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THE JOHN BENNETT PAGE - Number 5,  July/Aug 2016


In this issue I'm going back a long, long way; almost before time began.... Well, that's what it feels like!



1953, aged 17.   Daydreaming about things to come perhaps.........


1953.    Ken, aged 23, on National Service.    Ken had the right idea - keep your battledress uniform on when sitting in and everyone will think you're a hero!      A couple of years later I was on National Service myself, and I used to sit in with the Cy Laurie Band in Windmill Street Soho, fully clothed in khaki.   (That's just me; not the Cy Laurie band!)


Summer 1956.   An impromptu session on the roof of a house on Hampstead Heath.   Note Ken Colyer, visible just above my head; and the diligent chap who's making tea in the foreground.    Those were the days!



A nice sleazy picture of Trevor Williams (tpt/bandleader) and me 'giving it one' as they used to say back then, at a gig in deepest Soho.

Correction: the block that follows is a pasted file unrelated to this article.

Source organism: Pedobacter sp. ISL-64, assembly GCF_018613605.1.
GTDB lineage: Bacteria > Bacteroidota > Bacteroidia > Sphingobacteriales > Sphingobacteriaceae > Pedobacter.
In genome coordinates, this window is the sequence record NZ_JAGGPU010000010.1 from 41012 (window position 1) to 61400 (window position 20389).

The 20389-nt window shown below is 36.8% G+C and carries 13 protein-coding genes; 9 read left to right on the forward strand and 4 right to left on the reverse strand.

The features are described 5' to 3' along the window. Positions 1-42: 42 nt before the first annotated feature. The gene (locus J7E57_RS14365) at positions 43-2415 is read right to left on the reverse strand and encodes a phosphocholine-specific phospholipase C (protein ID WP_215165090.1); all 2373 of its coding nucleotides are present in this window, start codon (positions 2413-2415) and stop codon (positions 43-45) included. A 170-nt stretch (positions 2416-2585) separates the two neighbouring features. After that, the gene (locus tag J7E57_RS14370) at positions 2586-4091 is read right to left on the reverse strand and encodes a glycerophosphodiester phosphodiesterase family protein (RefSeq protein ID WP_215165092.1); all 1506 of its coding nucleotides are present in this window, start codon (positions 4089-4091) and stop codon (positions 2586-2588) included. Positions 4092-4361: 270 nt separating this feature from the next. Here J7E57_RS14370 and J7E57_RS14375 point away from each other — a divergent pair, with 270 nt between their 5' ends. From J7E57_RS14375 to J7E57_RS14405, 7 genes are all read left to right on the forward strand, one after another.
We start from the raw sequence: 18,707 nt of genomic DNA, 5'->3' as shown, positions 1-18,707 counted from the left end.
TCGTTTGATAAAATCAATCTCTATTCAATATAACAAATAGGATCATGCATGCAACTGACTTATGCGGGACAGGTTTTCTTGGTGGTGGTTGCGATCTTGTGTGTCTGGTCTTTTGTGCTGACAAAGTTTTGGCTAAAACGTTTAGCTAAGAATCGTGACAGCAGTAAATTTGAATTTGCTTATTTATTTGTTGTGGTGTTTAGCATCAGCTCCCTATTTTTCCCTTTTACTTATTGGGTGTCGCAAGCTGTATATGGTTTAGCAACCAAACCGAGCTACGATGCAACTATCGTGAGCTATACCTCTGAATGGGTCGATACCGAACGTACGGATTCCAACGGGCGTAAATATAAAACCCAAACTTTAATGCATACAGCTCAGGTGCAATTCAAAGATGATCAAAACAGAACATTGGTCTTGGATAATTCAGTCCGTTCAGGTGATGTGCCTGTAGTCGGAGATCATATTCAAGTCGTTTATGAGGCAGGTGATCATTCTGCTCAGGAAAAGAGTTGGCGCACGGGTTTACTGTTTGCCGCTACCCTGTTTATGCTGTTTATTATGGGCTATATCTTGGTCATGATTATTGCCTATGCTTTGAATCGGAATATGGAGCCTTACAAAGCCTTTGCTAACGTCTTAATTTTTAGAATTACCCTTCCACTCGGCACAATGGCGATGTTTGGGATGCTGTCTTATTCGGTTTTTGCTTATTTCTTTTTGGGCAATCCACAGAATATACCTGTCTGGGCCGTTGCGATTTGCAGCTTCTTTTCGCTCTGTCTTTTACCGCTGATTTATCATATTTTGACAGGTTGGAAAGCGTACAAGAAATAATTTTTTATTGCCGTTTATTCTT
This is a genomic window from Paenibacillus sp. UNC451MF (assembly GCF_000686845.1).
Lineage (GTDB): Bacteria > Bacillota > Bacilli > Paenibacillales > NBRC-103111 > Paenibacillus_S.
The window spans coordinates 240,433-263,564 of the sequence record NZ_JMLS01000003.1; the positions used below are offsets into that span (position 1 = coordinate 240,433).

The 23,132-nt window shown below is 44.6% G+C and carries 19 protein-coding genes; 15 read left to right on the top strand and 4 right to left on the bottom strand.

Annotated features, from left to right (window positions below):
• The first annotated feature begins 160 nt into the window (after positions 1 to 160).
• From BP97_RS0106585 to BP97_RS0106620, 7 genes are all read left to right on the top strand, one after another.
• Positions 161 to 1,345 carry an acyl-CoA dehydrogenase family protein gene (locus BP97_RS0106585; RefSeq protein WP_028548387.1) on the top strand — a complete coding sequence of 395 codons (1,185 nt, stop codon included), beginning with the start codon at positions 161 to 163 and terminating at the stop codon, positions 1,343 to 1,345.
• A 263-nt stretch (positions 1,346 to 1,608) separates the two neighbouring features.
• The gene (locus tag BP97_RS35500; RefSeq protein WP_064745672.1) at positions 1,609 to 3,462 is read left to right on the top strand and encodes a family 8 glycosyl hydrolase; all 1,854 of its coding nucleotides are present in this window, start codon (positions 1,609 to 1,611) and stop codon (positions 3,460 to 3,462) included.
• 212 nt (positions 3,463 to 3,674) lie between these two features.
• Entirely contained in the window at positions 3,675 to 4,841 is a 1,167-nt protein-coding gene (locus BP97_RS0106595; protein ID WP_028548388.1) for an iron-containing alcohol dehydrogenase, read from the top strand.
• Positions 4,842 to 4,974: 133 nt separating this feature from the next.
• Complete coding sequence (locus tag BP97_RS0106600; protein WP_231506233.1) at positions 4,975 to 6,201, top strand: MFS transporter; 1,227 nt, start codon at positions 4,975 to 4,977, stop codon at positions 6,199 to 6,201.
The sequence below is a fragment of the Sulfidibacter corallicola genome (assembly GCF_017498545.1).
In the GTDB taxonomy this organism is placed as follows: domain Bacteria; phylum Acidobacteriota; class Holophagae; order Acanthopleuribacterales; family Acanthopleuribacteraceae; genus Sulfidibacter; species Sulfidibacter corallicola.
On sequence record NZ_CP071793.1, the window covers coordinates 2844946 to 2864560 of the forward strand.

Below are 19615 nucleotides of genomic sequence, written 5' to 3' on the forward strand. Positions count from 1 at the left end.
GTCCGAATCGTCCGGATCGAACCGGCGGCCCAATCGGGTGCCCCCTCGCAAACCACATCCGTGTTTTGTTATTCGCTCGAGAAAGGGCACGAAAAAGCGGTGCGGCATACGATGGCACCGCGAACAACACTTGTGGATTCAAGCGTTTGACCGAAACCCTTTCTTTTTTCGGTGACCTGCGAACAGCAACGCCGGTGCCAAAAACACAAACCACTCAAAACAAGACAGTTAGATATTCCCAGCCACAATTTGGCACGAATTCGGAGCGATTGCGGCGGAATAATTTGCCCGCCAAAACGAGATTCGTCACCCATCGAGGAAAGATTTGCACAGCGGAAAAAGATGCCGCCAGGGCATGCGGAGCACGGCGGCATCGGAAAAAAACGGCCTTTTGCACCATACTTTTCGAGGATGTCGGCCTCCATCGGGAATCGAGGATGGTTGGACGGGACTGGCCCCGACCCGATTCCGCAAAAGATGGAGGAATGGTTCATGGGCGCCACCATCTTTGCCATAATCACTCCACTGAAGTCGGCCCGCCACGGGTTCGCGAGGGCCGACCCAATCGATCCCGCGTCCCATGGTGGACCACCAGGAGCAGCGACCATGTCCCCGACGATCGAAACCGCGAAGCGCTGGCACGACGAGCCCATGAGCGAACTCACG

Spring 1956.   Still with Trevor Williams, but about to join the Terry Lightfoot Band


Spring 1956.   Ken still with the Sid Phillips band.



1956.    The semi-pro Lightfoot band: Johnny Richardson (dms), Bill Reid (obscured - bass), Terry Lightfoot, Colin Smith (tpt),  John Bennett (tmb).   Seated: Al Wilcox (bjo)

One month later the semi-pro band became a pro band.   Band members were given a stark choice by manager Ken Lindsay; if they wanted to keep their day job they'd have to leave the band!   Simple as that.  

Some hard decisions had to be made.    Al Wilcox worked in the printing trade.    He decided not to risk his job, so he left and was never heard of again.    Johnny Richardson had arguably more to lose: he was on his last year as an apprentice in the jewellery trade.  He decided to give that up and ever since has enjoyed a long and fruitful career in the band business.   Trumpeter Colin Smith did not like the cold way the decision was put to us by Lindsay.  He left on principle, but was to return to the band a year later.     Bill Reid and I decided what the hell?  It's worth the risk.   And it was!